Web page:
On the occasion of the 40 anniversary of the death of Pier Paolo Pasolini and within a large project of enhancement of the twentieth century heritage developed with Spazi900, the National Central Library of Rome, for the first time in Rome, dedicates a new permanent space to the writer.
Along an high visual impact exhibition itinerary divided into different spaces, with "Boys as light as rags" Pasolini ideally put himself in touch with the villages and the characters that populate his literary work; the same ones recreated and told through his novels "Ragazzi di vita" and "Una vita violenta", and with his movies "Accattone " and "Uccellacci e uccellini".
The writer meet his boys "as light as rags" in places of conviviality. On one side the "piazza" (the town square) with the tables of the bars, center of social life of the Roman suburbs, on the other side the football playing field.
The background shows the urbanizing farmland with a lot of under construction buildings.
From outside we enter through the arches of the aqueduct, thus entering the closed and protective environment of the house.
"Long walks under a warm haze" are followed by "long lasting twilights in front of the cards."
The landing indeed is the writer's laboratory among his papers held by the National Library, which was attended by Pasolini himself: the two novels, the tragedies, Passion and ideology, the dream of one thing, Project for a movie about San Paolo, The new youth, The Divine Mimesis, Lutheran Letters.
It is one of the most important funds related to contemporary literature owned by the Institute together with that of Elsa Morante, two names linked by a deep friendship and by a continue dialogue.
The papers of Pasolini, donated by his heirs in 1977 and in 1996, along with those he sent to Enrico Falqui and kept the critic's archive, make the library one of the most important places of preservation of his works, demonstrating his multifaceted activities: from fiction to poetry, theater, films, critical writings and interventions in the newspapers.
In collaboration with the Central Institute for Sound and Audiovisual, the exhibition will be enriched by visual contributions. A film festival related to the exhibition will be organized for the schools with the aim to examine in depth the the cinematic arts of Pasolini tied to Rome and its suburbs. The movies that will be shown are: Accattone, Mamma Roma, La ricotta e Uccellacci e uccellini. Some documentaries will be also available in a designated video post.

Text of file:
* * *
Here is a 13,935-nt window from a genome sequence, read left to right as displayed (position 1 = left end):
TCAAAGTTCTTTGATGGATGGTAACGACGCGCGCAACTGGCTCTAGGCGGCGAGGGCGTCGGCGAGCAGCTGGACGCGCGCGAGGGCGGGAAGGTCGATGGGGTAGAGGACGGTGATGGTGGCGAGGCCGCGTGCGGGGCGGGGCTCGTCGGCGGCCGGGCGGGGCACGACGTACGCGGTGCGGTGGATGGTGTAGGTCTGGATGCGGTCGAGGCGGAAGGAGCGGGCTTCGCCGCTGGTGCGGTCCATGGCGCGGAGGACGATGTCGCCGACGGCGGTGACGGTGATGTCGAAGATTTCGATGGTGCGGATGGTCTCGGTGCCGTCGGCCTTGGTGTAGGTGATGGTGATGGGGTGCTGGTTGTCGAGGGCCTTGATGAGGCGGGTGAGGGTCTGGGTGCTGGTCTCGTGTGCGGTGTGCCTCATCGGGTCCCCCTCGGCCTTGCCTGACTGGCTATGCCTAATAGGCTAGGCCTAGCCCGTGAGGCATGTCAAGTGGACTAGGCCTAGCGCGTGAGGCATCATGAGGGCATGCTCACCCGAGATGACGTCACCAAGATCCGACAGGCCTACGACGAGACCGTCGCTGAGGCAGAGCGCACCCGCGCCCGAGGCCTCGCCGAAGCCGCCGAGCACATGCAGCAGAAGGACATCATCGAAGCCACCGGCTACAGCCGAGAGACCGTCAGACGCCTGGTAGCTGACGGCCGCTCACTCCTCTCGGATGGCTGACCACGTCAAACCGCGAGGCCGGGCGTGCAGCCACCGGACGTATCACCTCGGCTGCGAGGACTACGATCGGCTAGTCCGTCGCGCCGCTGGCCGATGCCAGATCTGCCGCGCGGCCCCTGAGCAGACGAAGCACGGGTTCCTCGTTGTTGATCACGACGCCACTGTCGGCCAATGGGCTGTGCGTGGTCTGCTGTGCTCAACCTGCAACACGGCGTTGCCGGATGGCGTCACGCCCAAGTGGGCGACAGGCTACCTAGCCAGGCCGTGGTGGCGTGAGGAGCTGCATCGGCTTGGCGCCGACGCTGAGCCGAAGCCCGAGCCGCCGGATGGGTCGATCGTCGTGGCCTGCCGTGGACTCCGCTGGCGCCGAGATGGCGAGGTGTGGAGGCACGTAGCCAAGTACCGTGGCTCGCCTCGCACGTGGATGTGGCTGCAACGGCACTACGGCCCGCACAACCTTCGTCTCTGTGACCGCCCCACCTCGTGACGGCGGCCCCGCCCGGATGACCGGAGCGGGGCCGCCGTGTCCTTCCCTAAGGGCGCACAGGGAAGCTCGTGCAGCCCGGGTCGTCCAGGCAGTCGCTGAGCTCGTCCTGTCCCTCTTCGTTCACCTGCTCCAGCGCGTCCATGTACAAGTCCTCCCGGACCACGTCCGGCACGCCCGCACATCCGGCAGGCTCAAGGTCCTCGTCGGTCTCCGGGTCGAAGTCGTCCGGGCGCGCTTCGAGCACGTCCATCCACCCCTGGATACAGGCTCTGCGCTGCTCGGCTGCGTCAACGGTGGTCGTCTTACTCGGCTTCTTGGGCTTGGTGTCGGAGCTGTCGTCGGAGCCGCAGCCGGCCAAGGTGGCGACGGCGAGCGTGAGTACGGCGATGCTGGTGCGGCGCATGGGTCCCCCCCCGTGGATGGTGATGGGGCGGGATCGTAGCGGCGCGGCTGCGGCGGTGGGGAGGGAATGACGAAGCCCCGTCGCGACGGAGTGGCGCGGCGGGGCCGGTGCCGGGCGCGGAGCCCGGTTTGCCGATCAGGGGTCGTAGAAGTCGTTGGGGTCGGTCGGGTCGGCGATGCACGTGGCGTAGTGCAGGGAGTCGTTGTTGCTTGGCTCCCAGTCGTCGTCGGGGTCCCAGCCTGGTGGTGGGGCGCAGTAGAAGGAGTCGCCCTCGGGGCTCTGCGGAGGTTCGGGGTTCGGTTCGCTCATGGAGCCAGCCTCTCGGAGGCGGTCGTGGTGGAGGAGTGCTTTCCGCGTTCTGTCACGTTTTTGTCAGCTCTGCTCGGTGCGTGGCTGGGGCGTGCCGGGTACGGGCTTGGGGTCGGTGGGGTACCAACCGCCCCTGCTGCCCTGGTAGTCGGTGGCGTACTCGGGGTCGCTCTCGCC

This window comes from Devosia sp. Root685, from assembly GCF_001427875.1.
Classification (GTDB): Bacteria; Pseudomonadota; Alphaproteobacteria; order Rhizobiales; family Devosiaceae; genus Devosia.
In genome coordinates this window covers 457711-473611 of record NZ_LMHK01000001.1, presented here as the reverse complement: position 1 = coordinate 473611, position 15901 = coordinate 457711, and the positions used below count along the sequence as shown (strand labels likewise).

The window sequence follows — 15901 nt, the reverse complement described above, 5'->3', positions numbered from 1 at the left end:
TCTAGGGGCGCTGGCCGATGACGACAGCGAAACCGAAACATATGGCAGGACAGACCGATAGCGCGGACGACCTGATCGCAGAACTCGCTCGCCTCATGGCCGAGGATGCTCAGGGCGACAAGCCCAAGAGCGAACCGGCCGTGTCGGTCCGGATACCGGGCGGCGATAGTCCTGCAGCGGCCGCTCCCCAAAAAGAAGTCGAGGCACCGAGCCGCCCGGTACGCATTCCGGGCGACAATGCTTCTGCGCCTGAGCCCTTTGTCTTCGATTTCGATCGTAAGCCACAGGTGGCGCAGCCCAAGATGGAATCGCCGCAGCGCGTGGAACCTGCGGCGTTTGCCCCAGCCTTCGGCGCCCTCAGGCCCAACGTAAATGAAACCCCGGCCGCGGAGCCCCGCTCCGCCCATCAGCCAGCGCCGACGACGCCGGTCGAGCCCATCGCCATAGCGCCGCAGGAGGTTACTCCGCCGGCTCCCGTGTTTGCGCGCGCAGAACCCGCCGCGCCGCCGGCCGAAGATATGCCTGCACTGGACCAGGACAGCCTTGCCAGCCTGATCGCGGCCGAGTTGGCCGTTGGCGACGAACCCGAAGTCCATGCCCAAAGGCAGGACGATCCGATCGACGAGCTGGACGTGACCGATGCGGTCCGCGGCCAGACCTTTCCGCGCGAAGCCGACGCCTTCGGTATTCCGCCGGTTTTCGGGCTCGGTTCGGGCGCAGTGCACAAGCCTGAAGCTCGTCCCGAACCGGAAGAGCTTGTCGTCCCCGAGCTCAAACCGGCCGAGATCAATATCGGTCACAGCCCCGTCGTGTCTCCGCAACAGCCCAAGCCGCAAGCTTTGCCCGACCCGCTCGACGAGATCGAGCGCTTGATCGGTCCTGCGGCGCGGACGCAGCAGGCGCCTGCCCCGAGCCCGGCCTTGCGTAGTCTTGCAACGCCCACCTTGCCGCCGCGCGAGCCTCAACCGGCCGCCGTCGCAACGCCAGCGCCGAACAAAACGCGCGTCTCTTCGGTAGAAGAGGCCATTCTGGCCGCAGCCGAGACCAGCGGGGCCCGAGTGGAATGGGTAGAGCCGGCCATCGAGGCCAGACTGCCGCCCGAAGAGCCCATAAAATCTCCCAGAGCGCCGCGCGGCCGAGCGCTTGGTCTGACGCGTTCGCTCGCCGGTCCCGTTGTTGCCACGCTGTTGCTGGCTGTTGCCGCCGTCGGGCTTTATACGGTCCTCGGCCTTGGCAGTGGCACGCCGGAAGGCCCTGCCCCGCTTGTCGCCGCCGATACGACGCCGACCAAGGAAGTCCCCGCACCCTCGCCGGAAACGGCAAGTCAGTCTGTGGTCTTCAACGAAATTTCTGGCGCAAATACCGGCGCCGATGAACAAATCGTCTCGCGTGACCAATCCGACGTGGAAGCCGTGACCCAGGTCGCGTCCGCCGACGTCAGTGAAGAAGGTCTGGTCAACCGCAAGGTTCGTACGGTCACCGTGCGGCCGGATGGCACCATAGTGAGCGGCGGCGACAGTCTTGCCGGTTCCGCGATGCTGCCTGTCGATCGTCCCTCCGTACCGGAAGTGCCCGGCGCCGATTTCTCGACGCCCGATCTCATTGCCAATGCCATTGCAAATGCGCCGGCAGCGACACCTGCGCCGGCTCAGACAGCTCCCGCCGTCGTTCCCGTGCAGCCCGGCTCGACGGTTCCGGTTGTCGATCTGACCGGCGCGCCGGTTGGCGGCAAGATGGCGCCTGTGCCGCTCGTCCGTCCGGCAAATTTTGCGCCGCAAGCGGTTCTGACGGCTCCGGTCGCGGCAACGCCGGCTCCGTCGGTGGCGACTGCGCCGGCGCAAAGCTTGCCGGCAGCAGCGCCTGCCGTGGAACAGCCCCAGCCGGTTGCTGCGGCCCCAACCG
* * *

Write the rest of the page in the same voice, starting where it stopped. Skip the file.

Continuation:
Under this project, the National Library in Rome will work with the DG Education and Research of the Ministry of Heritage and Culture and Tourism to engage schools in an educational path focused on the reading of the two novels by Pasolini Ragazzi di vita e Una vita violenta. The project will enable the creation of creative products - audiovisual, multimedia, theater - by the high school students focusing on the relationship between Pasolini and the Roman suburbs.
The Library also offers a staged reading of Pylades by Pier Paolo Pasolini in collaboration with the Centre for books and reading and the Association Frascati Poetry.
The drafts of that drama are stored in the Institute together with other tragedies. Directed by Graziano Piazza, with the presence of the actress Viola Graziosi, the reading becomes an experimental laboratory with the involvement of some high schools from Rome, refelcting on the political factor inside the theater of Pasolini.
To accompany the permanent exhibition dedicated to Pasolini, the National Library in Rome is hosting an exhibition of photographs taken from the Archives of the Roman suburbs Rodrigo Pais, preserved at the University of Bologna, titled The photographer in the suburb.
Shots from the archive of Rodrigo Pais, by Guido Gambetta and Glenda Furini.
Photojournalist in account of several major newspapers, Pais was born in 1930, in 1954 he started working with "L'Unità" and "Paese Sera".
Through 60 images, selected from the thousands of Pais, the exhibition will illustrate the living conditions in the villages and slums of Rome during its expansion and more and more covered by cement.
Exactly the suburbs of Pasolini's "boys of life" that aroused the interest of intellectuals and writers of his time.